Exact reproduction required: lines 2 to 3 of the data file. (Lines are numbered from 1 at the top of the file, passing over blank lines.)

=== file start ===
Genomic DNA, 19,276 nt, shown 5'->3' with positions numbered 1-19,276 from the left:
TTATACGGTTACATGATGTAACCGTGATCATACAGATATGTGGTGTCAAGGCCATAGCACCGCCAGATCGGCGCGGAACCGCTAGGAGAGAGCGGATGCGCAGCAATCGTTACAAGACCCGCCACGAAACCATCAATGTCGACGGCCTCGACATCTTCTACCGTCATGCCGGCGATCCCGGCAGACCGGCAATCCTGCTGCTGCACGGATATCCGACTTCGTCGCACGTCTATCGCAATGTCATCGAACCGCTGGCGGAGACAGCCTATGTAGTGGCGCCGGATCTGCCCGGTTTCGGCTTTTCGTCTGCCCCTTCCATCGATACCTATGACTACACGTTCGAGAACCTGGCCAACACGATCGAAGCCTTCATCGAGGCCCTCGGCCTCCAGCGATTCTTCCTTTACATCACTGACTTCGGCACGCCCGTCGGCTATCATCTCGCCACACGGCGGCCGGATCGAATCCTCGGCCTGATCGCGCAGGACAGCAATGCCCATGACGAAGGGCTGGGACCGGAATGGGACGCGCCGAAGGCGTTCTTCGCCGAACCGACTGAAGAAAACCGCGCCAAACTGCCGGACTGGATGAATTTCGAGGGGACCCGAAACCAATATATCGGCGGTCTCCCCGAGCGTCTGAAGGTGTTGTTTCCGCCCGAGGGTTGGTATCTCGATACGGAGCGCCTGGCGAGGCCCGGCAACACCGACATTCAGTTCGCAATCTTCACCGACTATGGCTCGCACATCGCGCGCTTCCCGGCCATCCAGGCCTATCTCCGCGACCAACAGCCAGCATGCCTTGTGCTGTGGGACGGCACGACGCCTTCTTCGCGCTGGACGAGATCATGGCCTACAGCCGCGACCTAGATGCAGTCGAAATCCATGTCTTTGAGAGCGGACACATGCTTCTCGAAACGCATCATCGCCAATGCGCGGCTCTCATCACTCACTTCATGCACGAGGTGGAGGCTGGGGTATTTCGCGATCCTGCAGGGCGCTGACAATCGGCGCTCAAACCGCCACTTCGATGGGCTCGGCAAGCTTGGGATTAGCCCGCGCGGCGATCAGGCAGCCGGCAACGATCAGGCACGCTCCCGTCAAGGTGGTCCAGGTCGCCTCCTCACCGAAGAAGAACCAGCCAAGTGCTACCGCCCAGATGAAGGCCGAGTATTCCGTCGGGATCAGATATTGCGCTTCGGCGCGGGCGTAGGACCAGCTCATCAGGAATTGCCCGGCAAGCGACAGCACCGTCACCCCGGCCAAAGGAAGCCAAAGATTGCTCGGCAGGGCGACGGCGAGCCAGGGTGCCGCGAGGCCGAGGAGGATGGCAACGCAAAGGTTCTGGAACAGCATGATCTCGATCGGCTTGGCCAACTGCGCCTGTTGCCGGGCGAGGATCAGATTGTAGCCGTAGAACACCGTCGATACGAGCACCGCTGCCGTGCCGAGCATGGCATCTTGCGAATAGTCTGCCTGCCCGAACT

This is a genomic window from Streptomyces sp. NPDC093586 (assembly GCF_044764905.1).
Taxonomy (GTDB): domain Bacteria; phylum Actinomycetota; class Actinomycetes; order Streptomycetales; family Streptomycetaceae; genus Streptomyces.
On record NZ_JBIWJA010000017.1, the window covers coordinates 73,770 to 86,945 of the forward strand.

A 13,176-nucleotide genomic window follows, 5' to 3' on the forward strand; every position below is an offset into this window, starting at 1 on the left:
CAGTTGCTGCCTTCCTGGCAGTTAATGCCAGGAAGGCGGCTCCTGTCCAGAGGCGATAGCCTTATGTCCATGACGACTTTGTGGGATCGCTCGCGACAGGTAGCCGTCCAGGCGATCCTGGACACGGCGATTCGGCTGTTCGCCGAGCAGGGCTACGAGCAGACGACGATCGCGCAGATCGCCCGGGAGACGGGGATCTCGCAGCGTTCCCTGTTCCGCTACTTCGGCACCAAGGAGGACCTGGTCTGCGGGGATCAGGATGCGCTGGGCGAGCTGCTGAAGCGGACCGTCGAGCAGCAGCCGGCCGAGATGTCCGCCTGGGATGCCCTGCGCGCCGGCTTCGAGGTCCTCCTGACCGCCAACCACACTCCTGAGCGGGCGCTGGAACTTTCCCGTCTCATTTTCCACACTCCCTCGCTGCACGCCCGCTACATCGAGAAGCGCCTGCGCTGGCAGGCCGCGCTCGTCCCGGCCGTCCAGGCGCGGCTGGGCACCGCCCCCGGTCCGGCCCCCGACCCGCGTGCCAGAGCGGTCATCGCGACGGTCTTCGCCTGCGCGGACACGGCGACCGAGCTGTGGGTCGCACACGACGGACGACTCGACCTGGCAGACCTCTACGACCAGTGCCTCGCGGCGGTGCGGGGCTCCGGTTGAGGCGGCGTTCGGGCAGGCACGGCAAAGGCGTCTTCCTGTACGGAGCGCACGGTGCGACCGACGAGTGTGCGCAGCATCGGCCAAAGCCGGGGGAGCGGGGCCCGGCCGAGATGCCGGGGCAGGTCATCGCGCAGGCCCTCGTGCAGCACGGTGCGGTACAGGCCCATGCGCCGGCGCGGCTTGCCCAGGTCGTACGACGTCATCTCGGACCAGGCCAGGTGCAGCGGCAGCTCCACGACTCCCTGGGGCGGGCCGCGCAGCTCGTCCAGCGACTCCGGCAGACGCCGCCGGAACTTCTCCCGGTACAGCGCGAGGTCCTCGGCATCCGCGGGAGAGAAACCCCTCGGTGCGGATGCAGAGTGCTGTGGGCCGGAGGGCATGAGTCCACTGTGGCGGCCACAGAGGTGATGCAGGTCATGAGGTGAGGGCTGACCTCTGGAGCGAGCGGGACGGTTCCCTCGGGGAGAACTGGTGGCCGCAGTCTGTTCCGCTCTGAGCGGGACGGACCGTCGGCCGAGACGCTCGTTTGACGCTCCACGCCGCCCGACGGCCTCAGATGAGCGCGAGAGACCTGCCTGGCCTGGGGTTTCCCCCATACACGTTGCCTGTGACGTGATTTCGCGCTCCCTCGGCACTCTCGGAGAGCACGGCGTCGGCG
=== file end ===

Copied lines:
TTATACGGTTACATGATGTAACCGTGATCATACAGATATGTGGTGTCAAGGCCATAGCACCGCCAGATCGGCGCGGAACCGCTAGGAGAGAGCGGATGCGCAGCAATCGTTACAAGACCCGCCACGAAACCATCAATGTCGACGGCCTCGACATCTTCTACCGTCATGCCGGCGATCCCGGCAGACCGGCAATCCTGCTGCTGCACGGATATCCGACTTCGTCGCACGTCTATCGCAATGTCATCGAACCGCTGGCGGAGACAGCCTATGTAGTGGCGCCGGATCTGCCCGGTTTCGGCTTTTCGTCTGCCCCTTCCATCGATACCTATGACTACACGTTCGAGAACCTGGCCAACACGATCGAAGCCTTCATCGAGGCCCTCGGCCTCCAGCGATTCTTCCTTTACATCACTGACTTCGGCACGCCCGTCGGCTATCATCTCGCCACACGGCGGCCGGATCGAATCCTCGGCCTGATCGCGCAGGACAGCAATGCCCATGACGAAGGGCTGGGACCGGAATGGGACGCGCCGAAGGCGTTCTTCGCCGAACCGACTGAAGAAAACCGCGCCAAACTGCCGGACTGGATGAATTTCGAGGGGACCCGAAACCAATATATCGGCGGTCTCCCCGAGCGTCTGAAGGTGTTGTTTCCGCCCGAGGGTTGGTATCTCGATACGGAGCGCCTGGCGAGGCCCGGCAACACCGACATTCAGTTCGCAATCTTCACCGACTATGGCTCGCACATCGCGCGCTTCCCGGCCATCCAGGCCTATCTCCGCGACCAACAGCCAGCATGCCTTGTGCTGTGGGACGGCACGACGCCTTCTTCGCGCTGGACGAGATCATGGCCTACAGCCGCGACCTAGATGCAGTCGAAATCCATGTCTTTGAGAGCGGACACATGCTTCTCGAAACGCATCATCGCCAATGCGCGGCTCTCATCACTCACTTCATGCACGAGGTGGAGGCTGGGGTATTTCGCGATCCTGCAGGGCGCTGACAATCGGCGCTCAAACCGCCACTTCGATGGGCTCGGCAAGCTTGGGATTAGCCCGCGCGGCGATCAGGCAGCCGGCAACGATCAGGCACGCTCCCGTCAAGGTGGTCCAGGTCGCCTCCTCACCGAAGAAGAACCAGCCAAGTGCTACCGCCCAGATGAAGGCCGAGTATTCCGTCGGGATCAGATATTGCGCTTCGGCGCGGGCGTAGGACCAGCTCATCAGGAATTGCCCGGCAAGCGACAGCACCGTCACCCCGGCCAAAGGAAGCCAAAGATTGCTCGGCAGGGCGACGGCGAGCCAGGGTGCCGCGAGGCCGAGGAGGATGGCAACGCAAAGGTTCTGGAACAGCATGATCTCGATCGGCTTGGCCAACTGCGCCTGTTGCCGGGCGAGGATCAGATTGTAGCCGTAGAACACCGTCGATACGAGCACCGCTGCCGTGCCGAGCATGGCATCTTGCGAATAGTCTGCCTGCCCGAACT

This is a genomic window from Streptomyces sp. NPDC093586 (assembly GCF_044764905.1).